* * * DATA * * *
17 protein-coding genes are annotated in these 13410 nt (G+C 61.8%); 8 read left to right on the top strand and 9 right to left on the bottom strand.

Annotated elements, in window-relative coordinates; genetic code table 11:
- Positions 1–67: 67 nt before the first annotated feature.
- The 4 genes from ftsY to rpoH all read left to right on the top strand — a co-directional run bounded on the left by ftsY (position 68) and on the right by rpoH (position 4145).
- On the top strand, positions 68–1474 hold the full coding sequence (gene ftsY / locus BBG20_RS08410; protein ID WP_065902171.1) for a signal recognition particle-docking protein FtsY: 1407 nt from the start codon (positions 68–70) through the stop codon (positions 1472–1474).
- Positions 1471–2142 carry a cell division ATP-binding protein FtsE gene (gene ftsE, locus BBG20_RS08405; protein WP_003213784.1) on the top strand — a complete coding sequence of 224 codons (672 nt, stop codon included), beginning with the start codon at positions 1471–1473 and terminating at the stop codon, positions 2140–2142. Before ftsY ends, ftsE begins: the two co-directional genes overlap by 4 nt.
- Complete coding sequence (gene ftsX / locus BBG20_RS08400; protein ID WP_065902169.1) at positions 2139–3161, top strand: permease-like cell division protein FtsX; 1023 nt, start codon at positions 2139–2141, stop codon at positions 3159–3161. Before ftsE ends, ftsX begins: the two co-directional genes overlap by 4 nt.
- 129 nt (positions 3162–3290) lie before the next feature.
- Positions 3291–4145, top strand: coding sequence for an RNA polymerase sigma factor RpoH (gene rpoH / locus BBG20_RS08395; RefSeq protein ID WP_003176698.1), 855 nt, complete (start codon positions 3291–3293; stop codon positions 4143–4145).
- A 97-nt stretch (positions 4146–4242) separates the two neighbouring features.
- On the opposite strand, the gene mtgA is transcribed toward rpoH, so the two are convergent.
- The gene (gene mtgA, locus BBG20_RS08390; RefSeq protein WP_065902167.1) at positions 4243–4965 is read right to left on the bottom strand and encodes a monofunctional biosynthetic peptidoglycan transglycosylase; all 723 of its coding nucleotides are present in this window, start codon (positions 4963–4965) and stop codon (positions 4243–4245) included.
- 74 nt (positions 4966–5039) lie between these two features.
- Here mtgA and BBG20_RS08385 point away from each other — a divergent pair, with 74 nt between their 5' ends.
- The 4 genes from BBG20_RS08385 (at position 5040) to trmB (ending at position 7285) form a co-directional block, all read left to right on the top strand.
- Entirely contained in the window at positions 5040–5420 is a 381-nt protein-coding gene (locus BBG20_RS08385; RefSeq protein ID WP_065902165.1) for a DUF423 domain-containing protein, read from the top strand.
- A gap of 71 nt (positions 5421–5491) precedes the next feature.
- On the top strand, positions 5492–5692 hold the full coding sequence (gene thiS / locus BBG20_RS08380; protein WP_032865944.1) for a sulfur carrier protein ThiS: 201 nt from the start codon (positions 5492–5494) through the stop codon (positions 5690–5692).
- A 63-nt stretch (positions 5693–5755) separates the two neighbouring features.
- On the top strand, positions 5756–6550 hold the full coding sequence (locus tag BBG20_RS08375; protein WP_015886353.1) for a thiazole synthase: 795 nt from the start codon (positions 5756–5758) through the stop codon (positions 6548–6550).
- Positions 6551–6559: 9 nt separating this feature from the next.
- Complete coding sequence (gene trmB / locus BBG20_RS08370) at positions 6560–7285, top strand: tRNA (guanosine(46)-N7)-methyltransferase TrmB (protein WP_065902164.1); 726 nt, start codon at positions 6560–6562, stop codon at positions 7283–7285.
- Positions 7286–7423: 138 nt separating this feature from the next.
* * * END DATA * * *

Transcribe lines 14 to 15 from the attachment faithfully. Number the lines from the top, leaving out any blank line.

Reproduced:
- Here mtgA and BBG20_RS08385 point away from each other — a divergent pair, with 74 nt between their 5' ends.
- The 4 genes from BBG20_RS08385 (at position 5040) to trmB (ending at position 7285) form a co-directional block, all read left to right on the top strand.